October 5th, 2011 by Bob Biehl
The past few years have been a nightmare for the construction industry. The unemployment rate is over 13.5%,companies are going out of business left & right and competition for what little work that is out there has been fierce. What should a construction company owner do? If the answer is to keep the doors open and run the business in the best possible way, the owner should pay attention to the reasons that contractors fail. I define failure, for purposes of this discussion, as going out of business. It is has been my experience that contractor failure can be attributed to many factors. Today I am going to focus on unrealistic growth as a factor in contractor failure.
What is unrealistic growth and why are we discussing growth as a factor for contractor failure in today’s business environment? Unrealistic growth is when a company cannot profitably manage the growth in their company’s revenue. You might ask yourself how a company can have unrealistic growth when there is no work out there to bid on. Growth is all relative. With contractor revenues down the past few years, the baseline for growth is where a company is today.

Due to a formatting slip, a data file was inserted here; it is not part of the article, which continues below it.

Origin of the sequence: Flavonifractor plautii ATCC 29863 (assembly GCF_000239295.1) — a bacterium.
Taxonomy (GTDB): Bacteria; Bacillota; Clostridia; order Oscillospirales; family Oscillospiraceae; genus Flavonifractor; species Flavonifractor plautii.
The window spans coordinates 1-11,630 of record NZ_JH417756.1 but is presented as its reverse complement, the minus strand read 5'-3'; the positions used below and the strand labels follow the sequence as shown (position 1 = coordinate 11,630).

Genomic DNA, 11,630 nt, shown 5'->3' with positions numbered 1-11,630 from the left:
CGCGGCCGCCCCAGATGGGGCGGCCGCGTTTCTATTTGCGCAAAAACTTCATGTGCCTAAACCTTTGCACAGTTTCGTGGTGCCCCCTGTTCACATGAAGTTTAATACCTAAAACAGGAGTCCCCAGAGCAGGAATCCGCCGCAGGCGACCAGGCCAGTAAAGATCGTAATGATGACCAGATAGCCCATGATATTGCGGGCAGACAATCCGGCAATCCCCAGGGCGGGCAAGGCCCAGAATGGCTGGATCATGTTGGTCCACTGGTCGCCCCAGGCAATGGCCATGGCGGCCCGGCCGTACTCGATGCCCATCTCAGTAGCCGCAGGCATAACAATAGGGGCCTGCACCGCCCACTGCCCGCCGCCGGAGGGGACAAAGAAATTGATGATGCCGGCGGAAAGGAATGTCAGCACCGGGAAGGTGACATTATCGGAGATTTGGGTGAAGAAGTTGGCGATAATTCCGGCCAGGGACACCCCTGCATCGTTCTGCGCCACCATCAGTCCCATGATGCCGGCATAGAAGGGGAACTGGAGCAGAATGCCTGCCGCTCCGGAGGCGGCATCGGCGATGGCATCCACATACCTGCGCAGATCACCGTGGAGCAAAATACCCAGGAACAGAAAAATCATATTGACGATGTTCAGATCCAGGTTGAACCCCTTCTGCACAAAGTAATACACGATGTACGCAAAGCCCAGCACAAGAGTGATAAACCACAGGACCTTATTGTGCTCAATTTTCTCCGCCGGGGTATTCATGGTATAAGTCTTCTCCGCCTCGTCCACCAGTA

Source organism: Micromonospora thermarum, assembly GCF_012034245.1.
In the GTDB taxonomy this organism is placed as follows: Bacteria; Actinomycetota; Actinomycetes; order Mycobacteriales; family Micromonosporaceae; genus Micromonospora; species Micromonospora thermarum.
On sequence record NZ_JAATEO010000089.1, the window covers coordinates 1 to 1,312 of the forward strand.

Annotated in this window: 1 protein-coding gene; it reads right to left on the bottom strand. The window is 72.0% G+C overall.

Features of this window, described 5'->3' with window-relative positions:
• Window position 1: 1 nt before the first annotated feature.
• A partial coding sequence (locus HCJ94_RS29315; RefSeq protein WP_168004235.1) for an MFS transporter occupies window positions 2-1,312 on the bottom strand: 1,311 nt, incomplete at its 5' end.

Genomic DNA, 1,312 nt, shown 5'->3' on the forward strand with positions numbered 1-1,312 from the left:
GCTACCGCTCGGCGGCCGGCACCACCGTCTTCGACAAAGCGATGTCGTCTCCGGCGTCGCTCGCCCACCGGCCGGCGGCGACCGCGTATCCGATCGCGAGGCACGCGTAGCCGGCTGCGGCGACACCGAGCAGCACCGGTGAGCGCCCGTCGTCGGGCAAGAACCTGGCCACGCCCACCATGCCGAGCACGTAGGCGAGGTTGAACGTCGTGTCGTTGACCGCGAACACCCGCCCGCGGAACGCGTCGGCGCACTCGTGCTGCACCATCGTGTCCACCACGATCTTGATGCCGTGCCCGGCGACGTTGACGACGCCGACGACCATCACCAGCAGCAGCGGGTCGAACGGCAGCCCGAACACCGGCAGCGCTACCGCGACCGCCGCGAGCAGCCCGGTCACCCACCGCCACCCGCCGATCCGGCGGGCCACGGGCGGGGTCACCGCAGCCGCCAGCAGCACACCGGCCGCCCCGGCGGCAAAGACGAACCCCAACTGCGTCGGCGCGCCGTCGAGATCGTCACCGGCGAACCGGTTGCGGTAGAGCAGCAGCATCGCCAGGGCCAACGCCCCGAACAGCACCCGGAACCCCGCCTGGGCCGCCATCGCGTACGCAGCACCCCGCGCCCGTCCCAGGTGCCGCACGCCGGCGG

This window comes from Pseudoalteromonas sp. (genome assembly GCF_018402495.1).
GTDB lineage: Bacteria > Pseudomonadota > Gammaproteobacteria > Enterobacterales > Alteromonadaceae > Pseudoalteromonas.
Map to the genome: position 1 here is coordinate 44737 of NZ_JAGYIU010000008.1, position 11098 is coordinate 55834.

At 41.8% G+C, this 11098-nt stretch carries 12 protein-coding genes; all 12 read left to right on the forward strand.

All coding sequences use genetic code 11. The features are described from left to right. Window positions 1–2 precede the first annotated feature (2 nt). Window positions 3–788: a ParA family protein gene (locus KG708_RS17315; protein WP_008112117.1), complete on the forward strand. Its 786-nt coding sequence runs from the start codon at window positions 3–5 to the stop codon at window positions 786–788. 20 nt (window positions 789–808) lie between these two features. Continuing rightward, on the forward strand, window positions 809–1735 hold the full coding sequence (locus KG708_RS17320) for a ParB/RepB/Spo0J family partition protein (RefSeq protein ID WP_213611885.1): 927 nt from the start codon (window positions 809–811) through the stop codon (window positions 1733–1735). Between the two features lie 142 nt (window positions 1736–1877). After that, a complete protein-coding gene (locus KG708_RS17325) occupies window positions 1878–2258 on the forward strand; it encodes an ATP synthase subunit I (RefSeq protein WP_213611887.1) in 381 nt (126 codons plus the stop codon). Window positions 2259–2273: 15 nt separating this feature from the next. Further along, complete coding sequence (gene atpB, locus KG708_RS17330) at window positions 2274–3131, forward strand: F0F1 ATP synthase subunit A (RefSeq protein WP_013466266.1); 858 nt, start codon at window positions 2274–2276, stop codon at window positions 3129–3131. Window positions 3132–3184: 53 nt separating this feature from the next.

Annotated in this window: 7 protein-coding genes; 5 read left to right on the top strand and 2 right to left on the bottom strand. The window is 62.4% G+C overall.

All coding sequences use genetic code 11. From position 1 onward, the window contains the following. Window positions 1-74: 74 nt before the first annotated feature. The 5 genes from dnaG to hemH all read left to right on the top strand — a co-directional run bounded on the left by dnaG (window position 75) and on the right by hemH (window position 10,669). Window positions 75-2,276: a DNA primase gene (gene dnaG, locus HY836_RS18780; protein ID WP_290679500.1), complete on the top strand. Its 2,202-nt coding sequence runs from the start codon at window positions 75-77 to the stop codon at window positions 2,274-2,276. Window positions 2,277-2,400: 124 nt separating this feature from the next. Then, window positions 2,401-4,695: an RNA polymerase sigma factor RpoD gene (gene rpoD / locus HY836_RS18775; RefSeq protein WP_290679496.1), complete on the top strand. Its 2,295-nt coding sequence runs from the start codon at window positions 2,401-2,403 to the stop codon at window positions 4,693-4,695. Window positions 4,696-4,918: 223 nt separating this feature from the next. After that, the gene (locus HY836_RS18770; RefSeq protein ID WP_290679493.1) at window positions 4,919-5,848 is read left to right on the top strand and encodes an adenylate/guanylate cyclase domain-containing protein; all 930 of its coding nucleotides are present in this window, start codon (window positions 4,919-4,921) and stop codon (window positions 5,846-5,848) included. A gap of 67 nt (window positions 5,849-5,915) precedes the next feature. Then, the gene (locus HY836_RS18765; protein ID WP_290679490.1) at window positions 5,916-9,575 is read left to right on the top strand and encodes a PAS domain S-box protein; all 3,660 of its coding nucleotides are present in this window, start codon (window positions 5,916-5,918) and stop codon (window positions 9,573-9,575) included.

The following are examples of what contractors are doing to try to grow their business, but if not managed properly, can lead to their failure:
A company is three times more likely to go out of business when the business is expanding than in a period of stagnation or even decline. Why? Because the company cannot support the cash flow required for growth. In addition, most contractors do not understand the risks associated with changing the way that they do business.
As Director of Construction Industry Services at GBQ Partners, LLC, I found that prior to construction companies becoming a GBQ client, they thought all CPA’s did was accounting and tax work. I have found through my experience and expertise that helping contractors understand their risks can help them avoid failure. Along with helping contractors understanding risk, it is just as important to help them plan for success and to help them understand the impact of the decisions that are made on their company’s balance sheet and income statement.
Does your Company have adequate cost and project management systems that allow you to be successful? Next month we will explore the importance of construction cost and project management systems and by not having adequate systems can lead to contractor failure.